Theology & Youth Ministry

Why Church Kids Must Go BadWhy Church Kids Must Go Bad:  … is that what we are really after in youth ministry, making and keeping kids (especially the ones we already have, like church kids) good? Helping them avoid all that is bad? Is that what Christianity is about—being good? Behaving? Being moral? Avoiding all that is bad? Is Christianity about behaving or avoiding what is wrong within us and within the world?.. {Read full Article of “Why Church Kids Must Go Bad”}

Doubt as the Curriculum for Confirmation: …After a minute of silence the young woman, realizing we had hours remaining together, said, “I was kicked out of confirmation when I was in school. The leader thought I asked too many disturbing questions, so they asked me to leave.”..  {Read More of Doubt as the Curriculum for Confirmation}




A Call to See and Be NearCall to See and Be Near: …And this is the call of a relational youth ministry. It is the call to see and be near, to share in the suffering, aware that it won’t destroy you, for you have been claimed by the One who has overcome all suffering by suffering the cross… {Read full Article of “Call to See and Be Near”}



The Doctrine of Sin

The Doctrine of Sin: We may assuage our guilt over our ignorance and justify our confusion by claiming that such deep theological conversations are helplessly complex and abstract, and if one desires to be a good youth pastor, one must keep abstraction and adolescence in distinct corners—and therefore we’re free to ignore the directness of the inquiry. {Read more of “The Doctrine of Sin”}


Theology & Culture

The Civil Wars

A Theological Mashup of The Civil Wars ‘Poison and Wine’ and Kierkegaard: … I think so many of us—myself include—find ourselves stuck, perplexed as we try to mediate between the eternal realities of love and the warm waters of the poetic love of our culture. We’ve been told that love is only the romance of the poetic (of top 40 ballads and romantic comedies). But the sensations of this love seem to collide with the sharp rocks of the mystery of the eternal, of a love that stands in the bright, blinding glow beyond time… {Read more of “The Theological Mashup of The Civil Wars ‘Poison and Wine’ and Kierkegaard”}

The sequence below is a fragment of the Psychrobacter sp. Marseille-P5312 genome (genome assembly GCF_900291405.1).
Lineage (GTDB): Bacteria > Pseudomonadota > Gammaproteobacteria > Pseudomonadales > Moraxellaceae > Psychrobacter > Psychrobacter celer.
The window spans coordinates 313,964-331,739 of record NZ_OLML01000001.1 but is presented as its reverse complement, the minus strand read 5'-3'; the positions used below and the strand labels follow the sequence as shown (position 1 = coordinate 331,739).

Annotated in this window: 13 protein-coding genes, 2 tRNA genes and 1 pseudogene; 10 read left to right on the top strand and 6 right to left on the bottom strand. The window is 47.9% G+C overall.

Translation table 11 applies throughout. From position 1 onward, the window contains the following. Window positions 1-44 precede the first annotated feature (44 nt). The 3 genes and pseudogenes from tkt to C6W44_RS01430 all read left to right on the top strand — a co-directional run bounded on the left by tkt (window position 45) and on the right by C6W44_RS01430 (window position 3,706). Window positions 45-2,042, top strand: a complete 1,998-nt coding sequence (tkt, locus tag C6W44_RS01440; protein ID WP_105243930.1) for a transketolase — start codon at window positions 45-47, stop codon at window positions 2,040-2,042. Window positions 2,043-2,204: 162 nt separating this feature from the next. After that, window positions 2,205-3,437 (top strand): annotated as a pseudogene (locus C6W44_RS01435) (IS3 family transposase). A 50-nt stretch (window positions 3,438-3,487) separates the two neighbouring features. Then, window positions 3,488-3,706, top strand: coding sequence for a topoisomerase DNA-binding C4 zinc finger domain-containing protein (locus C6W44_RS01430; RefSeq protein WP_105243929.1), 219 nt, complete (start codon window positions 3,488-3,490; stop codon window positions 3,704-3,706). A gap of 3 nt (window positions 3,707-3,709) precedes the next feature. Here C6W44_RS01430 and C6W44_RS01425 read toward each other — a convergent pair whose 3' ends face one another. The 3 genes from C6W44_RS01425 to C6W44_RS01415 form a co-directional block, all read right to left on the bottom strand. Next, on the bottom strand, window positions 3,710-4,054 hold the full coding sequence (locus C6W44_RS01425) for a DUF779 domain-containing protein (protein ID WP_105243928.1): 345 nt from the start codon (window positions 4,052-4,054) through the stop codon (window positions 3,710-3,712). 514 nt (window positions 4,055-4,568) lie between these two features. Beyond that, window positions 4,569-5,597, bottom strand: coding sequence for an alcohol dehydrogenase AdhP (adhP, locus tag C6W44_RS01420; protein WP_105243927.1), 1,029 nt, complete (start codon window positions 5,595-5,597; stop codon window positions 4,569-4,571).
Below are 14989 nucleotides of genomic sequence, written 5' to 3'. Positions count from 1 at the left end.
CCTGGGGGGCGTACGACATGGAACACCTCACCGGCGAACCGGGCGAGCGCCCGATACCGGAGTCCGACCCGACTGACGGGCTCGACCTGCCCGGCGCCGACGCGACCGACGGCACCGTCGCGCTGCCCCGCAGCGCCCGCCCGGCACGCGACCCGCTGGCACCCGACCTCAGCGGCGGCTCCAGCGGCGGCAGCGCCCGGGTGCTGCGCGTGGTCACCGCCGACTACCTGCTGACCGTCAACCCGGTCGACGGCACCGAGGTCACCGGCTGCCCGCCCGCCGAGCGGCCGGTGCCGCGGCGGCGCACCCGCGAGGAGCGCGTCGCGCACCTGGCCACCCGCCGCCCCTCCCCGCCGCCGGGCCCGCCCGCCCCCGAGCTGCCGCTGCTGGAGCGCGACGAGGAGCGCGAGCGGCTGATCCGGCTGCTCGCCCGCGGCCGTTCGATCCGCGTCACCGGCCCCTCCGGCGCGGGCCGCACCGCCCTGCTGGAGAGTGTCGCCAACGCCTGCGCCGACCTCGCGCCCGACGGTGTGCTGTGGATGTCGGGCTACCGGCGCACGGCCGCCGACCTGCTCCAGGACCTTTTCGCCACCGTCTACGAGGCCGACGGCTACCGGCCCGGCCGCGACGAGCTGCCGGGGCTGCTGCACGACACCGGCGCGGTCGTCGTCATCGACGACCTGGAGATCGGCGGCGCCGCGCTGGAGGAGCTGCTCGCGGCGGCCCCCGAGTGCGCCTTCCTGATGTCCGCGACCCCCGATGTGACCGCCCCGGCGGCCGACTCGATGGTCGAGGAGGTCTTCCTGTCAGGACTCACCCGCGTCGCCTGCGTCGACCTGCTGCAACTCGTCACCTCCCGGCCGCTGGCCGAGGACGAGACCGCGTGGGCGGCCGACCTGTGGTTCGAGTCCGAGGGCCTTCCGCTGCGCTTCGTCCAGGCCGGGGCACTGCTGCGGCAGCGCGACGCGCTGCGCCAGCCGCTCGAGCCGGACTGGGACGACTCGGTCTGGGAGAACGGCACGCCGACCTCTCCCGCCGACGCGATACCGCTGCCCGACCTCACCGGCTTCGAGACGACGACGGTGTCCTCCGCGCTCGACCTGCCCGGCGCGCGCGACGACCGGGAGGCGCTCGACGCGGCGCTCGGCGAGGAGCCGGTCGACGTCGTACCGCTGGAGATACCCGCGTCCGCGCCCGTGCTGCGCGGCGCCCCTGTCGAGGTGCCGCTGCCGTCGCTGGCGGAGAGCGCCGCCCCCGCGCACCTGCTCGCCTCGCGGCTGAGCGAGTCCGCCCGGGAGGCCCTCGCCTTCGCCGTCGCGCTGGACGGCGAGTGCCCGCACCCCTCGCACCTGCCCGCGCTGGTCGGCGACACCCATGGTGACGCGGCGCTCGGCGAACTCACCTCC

Attack of the Zombies

Attack of the Zombies: ..Most of our institutions are what Ulrich Beck calls “Zombie institutions.” They are still moving and breathing, but they have become more haunting than helpful because they are more dead than alive. Standing in late modernity there is more than a little despair knowing that we cannot go back to the tradition-based community, but that the institutions of modernity are ghouls… {Read more of “The Attack of the Zombies”}


Gran Torino, Christology, and the American Sensibility for Sacrifice: … With this movie as one of many examples, it appears the American consciousness can only take a self-sacrificial act when the person giving up their life is close to dying.  In American cinema, it is rare to see someone who is in the fullness of life give up his or her own life for others (with the possible exception of war films, but these films have other political fish to fry)… {Read more of “Gran Torino, Christology, and the American Sensibility for Sacrifice”}

New Generation

A New Generation Demands New Categories for Theology and Ministry: … If there have been two overarching categorical dichotomies that have functioned for theology and ministry since, at least, the early Reformation, it has been the dichotomies of right/wrong and saint/sinner.  It can be argued that Luther himself was almost driven nuts trying to find a way to avoid the negative category and find himself (through his own works) in the positive.  The great breakthrough of course, was the realization that we cannot avoid the dichotomy, that we need God’s own act to make us right in the midst of our wrong, it is by grace that we are made right, justified…   {Read more of “A New Generation Demands New Categories for Theology and Ministry”}


Who Am I? Adolescent Identity in a Digital Age: … Talk of identity has been a central element of youth ministry because adolescence is a time of identity formation. Sometime between the ages of 13 and 20-something, you figure out who you are. Erik Erikson believed that adolescence is a cultural period of moratorium, a kind of societal time-out. The individual needs time and space to figure out who he or she will be by figuring out what he or she does well and who he or she will love. … {Read more of “Who Am I?”}